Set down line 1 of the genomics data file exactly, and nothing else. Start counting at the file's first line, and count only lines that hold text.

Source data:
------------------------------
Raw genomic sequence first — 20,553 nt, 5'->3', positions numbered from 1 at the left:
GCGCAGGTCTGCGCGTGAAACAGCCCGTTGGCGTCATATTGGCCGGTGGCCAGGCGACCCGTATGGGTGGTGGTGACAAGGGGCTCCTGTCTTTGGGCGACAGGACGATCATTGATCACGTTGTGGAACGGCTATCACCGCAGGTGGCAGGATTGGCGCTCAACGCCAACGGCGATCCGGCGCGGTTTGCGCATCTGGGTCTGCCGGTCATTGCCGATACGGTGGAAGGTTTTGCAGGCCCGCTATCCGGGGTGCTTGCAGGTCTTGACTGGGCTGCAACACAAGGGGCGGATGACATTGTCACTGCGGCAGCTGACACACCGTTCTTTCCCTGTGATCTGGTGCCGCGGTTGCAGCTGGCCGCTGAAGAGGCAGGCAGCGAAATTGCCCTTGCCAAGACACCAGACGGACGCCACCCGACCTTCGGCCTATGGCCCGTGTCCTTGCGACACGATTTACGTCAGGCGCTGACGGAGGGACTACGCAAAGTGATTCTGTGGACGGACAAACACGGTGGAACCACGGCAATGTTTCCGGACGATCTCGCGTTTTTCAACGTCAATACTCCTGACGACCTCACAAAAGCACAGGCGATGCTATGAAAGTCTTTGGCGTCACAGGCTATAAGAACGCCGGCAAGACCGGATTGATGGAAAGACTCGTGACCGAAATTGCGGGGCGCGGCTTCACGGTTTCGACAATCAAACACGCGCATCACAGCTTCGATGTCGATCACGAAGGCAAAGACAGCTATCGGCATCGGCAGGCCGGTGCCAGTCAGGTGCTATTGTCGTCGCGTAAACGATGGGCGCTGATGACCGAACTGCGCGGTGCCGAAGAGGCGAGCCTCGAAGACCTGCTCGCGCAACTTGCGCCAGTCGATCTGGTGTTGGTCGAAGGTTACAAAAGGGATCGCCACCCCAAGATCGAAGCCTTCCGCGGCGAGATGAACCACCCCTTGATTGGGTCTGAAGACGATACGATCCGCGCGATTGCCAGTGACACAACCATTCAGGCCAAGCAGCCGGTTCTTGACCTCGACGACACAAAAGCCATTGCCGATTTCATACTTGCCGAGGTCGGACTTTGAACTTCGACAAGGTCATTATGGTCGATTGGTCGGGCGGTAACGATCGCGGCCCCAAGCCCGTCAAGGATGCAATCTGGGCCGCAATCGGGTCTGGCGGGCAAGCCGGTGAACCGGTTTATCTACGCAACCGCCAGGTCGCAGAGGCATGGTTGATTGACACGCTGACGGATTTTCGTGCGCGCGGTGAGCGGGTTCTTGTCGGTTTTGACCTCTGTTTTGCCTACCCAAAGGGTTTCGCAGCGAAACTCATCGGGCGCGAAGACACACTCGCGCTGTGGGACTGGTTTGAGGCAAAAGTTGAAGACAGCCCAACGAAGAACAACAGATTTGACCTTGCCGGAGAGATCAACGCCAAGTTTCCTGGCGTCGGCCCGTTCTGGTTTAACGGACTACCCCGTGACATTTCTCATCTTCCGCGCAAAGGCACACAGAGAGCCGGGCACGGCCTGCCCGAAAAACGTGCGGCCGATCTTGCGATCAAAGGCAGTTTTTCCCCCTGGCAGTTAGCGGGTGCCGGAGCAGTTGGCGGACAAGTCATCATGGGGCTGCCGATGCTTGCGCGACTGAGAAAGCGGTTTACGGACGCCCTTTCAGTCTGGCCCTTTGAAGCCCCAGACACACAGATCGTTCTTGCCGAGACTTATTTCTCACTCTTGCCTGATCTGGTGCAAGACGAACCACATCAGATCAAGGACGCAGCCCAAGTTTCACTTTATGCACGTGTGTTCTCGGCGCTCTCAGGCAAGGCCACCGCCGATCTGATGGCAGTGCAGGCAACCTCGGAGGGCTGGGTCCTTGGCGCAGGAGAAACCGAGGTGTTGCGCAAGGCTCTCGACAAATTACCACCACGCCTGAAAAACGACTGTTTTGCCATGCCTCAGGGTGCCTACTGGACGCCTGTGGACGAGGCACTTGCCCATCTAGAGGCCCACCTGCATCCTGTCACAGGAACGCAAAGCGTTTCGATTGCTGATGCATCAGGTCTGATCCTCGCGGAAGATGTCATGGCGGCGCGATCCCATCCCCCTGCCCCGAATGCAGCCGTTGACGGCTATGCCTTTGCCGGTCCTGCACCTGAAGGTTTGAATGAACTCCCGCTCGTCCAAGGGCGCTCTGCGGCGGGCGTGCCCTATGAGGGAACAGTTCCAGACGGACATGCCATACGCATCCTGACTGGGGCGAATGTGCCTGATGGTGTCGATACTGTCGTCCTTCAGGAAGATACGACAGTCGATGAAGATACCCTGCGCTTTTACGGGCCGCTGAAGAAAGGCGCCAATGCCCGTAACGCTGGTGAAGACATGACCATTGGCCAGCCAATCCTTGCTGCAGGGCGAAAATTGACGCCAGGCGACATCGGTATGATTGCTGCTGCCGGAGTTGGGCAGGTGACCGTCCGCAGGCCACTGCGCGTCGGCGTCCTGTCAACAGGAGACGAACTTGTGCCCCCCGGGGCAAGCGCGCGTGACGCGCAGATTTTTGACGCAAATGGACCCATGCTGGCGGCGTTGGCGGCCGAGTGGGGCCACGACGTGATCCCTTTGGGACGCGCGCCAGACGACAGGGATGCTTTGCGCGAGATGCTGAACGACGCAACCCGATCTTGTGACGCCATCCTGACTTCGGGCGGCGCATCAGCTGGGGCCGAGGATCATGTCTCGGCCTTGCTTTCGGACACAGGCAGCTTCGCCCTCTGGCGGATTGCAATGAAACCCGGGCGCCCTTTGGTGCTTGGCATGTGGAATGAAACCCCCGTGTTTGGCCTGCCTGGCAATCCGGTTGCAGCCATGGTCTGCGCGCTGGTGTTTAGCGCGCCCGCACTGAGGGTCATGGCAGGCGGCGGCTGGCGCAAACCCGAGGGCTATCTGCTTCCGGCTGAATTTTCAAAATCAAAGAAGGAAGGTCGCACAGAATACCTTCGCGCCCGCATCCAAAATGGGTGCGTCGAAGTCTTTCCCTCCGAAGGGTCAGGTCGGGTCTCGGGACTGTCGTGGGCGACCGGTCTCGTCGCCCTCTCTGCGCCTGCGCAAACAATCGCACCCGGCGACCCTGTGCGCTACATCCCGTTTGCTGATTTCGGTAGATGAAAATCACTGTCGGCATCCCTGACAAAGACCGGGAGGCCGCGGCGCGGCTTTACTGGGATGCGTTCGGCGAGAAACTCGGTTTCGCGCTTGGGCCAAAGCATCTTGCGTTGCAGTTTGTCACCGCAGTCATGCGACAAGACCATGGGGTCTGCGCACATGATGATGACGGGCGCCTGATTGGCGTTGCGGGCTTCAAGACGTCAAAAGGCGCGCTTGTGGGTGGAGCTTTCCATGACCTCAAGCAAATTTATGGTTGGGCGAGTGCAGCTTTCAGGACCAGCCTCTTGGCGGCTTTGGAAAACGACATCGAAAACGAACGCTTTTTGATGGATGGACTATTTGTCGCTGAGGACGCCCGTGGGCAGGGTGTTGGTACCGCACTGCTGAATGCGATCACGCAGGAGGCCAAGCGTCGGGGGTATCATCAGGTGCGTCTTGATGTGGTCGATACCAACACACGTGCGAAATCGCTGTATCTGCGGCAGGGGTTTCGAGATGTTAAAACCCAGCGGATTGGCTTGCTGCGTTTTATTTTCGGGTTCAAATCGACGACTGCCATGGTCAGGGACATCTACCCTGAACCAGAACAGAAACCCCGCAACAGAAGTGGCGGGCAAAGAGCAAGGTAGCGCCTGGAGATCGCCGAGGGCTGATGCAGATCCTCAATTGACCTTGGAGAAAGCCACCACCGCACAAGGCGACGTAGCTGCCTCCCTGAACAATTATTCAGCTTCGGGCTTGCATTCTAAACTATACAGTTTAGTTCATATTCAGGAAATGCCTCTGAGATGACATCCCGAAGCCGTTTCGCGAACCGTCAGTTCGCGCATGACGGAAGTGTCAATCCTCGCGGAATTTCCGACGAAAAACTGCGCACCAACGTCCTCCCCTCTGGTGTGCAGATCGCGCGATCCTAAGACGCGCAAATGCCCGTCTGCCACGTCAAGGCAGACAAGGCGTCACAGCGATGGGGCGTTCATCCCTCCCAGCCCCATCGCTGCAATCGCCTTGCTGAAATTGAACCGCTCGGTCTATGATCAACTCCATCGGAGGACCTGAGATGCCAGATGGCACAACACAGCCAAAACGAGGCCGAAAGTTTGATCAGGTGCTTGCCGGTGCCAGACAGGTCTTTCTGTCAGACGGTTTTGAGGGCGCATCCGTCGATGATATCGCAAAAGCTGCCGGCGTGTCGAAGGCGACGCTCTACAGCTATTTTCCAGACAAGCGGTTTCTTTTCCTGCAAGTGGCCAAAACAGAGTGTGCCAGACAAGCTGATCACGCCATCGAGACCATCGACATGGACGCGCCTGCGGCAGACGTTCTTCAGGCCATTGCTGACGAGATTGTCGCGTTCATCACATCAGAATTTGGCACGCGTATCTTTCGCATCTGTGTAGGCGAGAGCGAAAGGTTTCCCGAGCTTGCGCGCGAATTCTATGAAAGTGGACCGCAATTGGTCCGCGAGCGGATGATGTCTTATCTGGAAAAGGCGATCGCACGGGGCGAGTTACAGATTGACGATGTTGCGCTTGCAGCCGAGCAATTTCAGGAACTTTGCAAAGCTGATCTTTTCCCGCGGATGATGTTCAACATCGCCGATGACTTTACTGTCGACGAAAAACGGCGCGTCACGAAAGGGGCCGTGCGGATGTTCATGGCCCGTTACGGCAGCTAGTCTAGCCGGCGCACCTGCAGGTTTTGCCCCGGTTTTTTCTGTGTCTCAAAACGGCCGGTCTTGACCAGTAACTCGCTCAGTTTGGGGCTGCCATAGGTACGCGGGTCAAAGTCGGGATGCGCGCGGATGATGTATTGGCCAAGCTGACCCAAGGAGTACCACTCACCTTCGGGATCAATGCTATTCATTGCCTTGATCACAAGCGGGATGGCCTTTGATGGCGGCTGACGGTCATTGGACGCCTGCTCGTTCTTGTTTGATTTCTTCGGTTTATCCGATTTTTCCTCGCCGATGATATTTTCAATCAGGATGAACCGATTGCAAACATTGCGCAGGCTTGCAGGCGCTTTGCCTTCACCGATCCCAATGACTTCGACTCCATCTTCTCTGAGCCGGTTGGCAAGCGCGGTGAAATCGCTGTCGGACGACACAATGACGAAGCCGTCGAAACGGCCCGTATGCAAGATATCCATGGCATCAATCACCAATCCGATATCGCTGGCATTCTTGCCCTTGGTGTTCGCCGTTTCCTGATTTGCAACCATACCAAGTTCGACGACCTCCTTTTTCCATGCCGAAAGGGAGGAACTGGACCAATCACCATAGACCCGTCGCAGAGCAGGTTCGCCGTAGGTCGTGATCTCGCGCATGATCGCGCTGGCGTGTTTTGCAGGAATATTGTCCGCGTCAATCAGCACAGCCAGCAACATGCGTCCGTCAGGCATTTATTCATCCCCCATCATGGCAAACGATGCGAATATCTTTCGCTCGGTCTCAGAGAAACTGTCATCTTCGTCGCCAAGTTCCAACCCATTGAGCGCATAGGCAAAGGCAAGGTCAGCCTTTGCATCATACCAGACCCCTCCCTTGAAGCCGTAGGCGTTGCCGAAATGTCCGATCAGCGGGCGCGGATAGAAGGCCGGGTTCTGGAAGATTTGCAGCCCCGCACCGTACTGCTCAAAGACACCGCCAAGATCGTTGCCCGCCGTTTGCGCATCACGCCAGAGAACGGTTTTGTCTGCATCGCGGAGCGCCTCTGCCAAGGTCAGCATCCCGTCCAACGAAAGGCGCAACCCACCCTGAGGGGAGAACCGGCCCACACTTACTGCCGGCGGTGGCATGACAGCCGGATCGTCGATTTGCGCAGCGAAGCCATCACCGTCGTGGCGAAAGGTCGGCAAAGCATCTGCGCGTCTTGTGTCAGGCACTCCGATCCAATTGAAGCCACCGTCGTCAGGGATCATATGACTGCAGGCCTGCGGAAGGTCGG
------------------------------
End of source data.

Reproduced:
Raw genomic sequence first — 20,553 nt, 5'->3', positions numbered from 1 at the left: